As far as your humble podcaster is concerned, pasta is a wonder of the world right up there with the Pyramids and the Internet. We don’t exactly know where it came from, though. In the United States Pasta is often erroneously identified with Marco Polo. Supposedly, Polo brought back a variation on Chinese noodles from his travels, and introduced it to Italy. This story originates, though, in the United States. In 1929 a publication called the Macaroni Journal invented the Polo story, and ever since then that myth has refused to die.

Some Italian sources claim that pasta originated with the Etruscans, a pre-Roman civilization on the Italian peninsula, but evidence for this is spotty. It is more likely that pasta originated in the Middle East and traveled to the Italian Peninsula via the Emirate of Sicily.

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Jun 23 201686 Mandeville, Part Three

No one knows who wrote The Travels of Sir John Mandeville. There is no record of an English knight alive at the right time with that name who could have written it. One oft-repeated theory is that Mandeville retired to Belgium, lived under a pseudonym, and only confessed his authorship of the Travels on his deathbed. Other than the uncorroborated word of a Liege notrary, though, we have nothing to substantiate this theory.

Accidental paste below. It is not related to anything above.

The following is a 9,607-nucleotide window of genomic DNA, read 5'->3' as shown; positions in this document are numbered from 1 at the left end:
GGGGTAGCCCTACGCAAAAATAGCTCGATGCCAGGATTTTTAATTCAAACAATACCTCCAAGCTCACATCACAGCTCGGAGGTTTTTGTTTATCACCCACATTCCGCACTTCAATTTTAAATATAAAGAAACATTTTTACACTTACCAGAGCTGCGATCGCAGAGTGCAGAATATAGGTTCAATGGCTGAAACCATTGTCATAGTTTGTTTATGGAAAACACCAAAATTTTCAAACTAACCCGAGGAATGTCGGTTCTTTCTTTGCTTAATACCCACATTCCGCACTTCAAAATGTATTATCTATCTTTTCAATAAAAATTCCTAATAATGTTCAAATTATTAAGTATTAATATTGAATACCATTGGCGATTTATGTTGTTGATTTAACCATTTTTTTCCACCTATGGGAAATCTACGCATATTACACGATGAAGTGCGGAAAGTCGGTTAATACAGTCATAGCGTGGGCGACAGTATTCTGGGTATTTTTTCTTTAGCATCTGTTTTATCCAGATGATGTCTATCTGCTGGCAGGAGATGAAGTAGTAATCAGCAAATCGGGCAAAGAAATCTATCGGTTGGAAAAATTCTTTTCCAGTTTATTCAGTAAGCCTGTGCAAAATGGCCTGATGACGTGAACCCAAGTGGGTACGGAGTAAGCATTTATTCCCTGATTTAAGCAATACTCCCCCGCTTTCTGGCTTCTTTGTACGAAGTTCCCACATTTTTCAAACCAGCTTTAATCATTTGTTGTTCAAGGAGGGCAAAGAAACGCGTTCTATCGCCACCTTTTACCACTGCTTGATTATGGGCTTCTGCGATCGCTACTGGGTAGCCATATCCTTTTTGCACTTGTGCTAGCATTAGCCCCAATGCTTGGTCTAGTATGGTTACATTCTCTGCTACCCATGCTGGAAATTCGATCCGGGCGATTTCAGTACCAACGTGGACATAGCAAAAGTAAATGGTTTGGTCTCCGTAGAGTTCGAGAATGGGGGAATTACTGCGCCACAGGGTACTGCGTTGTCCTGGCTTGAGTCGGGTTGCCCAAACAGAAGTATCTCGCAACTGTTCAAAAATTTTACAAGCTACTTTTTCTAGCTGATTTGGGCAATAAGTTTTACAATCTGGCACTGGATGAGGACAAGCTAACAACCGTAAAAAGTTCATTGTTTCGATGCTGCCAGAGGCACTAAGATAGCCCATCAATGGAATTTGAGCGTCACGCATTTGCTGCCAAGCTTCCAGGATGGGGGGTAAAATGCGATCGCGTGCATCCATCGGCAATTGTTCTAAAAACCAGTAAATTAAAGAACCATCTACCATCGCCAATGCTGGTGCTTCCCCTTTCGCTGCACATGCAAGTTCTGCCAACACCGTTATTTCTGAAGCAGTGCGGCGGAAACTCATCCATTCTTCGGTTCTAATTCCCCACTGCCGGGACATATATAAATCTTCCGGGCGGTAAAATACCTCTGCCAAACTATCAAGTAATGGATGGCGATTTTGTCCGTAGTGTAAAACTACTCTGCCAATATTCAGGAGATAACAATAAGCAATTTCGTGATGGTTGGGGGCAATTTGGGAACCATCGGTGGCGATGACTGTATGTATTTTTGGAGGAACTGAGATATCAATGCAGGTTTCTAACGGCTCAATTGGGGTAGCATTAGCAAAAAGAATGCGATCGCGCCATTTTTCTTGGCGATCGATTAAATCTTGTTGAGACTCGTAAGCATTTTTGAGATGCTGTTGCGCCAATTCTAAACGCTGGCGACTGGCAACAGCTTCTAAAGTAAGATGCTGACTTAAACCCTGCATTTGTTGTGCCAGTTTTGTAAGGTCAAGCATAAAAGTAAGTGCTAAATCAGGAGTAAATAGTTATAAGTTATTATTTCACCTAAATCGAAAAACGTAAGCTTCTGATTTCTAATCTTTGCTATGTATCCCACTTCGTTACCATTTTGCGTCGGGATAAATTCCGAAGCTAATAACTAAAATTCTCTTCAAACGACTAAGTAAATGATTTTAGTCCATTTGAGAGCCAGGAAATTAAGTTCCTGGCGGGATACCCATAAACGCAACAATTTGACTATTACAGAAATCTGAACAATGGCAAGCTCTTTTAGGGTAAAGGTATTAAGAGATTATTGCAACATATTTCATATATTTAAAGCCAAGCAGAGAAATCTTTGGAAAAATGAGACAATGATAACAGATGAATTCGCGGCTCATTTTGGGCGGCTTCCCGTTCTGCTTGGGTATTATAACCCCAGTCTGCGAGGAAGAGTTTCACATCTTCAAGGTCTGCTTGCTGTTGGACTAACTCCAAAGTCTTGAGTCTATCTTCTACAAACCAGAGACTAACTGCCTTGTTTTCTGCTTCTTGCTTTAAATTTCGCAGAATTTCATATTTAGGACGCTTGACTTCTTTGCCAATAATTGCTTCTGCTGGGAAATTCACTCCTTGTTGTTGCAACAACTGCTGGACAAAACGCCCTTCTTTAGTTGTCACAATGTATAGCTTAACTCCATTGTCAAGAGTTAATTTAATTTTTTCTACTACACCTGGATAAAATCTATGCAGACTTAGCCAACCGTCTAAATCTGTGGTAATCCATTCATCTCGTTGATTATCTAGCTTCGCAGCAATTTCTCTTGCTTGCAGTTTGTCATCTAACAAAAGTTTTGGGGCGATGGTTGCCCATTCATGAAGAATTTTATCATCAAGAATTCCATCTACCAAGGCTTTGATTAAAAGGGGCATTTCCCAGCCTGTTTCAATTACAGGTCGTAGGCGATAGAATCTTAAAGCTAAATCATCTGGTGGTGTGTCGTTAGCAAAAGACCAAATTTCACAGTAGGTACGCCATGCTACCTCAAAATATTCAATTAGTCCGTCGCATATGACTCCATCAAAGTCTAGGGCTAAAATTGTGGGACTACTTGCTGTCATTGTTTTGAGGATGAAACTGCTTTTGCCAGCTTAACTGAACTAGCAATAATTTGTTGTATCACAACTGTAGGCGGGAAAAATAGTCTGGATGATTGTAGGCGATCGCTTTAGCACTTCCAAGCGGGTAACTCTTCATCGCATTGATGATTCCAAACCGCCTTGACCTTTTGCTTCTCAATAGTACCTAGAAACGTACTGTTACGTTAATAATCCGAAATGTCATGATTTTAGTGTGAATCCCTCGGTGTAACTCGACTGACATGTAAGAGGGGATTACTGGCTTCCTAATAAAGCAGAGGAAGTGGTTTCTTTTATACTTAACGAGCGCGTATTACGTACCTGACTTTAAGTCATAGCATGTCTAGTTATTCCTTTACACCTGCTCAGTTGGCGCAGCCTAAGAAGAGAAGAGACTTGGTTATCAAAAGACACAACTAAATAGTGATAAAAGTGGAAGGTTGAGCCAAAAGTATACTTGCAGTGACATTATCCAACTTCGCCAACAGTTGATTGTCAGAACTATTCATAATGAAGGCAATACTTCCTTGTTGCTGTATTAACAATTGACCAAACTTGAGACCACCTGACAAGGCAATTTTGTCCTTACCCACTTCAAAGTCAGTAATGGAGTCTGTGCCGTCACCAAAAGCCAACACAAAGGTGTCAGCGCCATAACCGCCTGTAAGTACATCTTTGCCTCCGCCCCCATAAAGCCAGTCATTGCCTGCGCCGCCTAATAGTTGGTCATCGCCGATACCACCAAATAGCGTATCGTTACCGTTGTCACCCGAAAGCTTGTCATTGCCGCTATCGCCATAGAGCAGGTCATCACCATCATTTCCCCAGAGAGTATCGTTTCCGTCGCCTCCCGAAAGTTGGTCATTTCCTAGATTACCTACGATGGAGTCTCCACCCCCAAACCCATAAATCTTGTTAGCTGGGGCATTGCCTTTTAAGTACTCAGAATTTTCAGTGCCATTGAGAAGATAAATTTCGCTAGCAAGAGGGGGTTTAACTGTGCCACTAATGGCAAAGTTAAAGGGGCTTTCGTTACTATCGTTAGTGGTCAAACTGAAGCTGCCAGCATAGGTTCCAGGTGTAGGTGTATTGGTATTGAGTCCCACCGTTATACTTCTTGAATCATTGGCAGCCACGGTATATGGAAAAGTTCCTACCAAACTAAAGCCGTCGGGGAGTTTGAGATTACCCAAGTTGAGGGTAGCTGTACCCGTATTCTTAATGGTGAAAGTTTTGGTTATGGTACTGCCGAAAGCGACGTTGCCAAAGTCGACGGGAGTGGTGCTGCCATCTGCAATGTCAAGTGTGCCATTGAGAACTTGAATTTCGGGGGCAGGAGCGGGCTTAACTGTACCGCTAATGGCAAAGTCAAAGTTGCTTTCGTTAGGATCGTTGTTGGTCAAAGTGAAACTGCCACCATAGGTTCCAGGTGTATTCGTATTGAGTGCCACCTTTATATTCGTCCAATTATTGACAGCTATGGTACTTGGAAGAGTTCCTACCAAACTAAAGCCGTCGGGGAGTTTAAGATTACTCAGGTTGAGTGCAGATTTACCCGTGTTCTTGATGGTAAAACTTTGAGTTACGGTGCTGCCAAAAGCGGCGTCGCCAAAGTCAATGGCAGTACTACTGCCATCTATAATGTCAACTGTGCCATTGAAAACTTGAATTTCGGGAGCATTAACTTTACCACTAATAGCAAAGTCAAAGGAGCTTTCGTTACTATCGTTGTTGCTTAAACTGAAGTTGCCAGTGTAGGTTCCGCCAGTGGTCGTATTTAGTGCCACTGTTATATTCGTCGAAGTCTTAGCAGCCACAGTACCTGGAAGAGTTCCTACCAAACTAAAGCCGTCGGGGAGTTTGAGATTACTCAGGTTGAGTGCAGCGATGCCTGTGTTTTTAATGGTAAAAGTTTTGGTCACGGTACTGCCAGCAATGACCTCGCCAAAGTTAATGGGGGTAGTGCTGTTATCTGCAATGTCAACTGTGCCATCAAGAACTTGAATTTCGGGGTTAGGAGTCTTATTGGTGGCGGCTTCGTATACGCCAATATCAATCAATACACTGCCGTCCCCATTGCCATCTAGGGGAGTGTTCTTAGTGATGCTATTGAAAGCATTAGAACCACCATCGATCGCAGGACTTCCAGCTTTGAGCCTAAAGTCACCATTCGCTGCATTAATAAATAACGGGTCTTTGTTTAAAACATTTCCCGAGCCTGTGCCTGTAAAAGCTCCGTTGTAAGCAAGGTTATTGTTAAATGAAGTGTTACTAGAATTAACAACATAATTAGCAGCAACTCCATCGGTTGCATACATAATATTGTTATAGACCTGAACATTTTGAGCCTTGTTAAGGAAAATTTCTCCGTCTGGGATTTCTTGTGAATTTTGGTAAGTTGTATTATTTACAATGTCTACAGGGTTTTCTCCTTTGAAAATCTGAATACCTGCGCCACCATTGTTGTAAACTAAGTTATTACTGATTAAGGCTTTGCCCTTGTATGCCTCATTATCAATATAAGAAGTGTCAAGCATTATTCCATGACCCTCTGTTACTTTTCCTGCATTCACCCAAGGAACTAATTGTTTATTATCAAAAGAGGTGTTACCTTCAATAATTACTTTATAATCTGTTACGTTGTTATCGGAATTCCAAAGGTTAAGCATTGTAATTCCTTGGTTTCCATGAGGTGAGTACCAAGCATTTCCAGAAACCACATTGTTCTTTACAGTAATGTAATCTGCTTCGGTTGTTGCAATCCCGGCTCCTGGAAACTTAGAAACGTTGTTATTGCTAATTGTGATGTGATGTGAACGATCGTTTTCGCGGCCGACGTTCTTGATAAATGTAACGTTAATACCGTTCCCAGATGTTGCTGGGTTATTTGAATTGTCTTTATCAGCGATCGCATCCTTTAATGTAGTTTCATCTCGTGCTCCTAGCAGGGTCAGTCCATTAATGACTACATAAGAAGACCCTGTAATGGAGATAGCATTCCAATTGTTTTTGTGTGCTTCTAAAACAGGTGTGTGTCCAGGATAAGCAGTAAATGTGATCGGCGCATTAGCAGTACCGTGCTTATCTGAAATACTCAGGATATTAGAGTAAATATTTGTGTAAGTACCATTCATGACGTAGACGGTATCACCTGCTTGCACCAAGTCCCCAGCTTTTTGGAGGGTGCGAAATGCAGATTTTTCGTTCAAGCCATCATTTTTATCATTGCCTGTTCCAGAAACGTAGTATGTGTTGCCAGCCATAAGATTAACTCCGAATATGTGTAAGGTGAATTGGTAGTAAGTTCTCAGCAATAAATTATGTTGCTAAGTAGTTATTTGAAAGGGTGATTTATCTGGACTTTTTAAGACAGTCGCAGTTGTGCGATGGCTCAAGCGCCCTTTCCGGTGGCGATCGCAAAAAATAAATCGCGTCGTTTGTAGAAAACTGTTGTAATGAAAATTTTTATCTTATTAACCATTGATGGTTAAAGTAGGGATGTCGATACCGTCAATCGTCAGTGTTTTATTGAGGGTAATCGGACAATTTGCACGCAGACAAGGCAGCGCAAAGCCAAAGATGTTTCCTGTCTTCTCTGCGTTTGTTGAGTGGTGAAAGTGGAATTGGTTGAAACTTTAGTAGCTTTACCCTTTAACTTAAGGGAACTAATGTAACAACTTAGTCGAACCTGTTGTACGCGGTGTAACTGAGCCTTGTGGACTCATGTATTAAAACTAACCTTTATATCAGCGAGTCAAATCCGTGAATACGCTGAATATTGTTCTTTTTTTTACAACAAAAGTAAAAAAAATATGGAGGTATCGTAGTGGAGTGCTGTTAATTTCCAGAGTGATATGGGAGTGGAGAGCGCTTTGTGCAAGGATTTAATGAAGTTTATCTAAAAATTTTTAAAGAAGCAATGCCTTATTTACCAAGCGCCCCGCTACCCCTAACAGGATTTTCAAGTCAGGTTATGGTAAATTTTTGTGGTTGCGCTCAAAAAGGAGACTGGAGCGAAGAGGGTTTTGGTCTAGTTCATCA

What we do know is that the work was not wholly original, and combined elements of several pre-existing fantasies and romances into a single narrative. And, despite or maybe because of the fantasy elements, it did so well. It remains a fascinating look at what it means to encounter the unfamiliar, to travel, and to see the world that lies just beyond the lands you know.

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Jun 16 201685 Mandeville, Part Two

As the Travels of Sire John Mandeville move away from the familiar and the Holy Land, they get progressively more bizarre. The laws of convention and even reality seem to break down as Mandeville encounters cannibals, dog people, weaponized elephants, and headless humans who have faces on their chest. In one particularly striking passage Mandeville says that not only is the world round, but that one can circumnavigate it, and he also characterizes the Kingdom of the Great Khan as perhaps the most advanced nation in the entire world. The book ends with description of the Earthly Paradise, the one spot on the globe that Mandeville, despite all of his experience, cannot reach.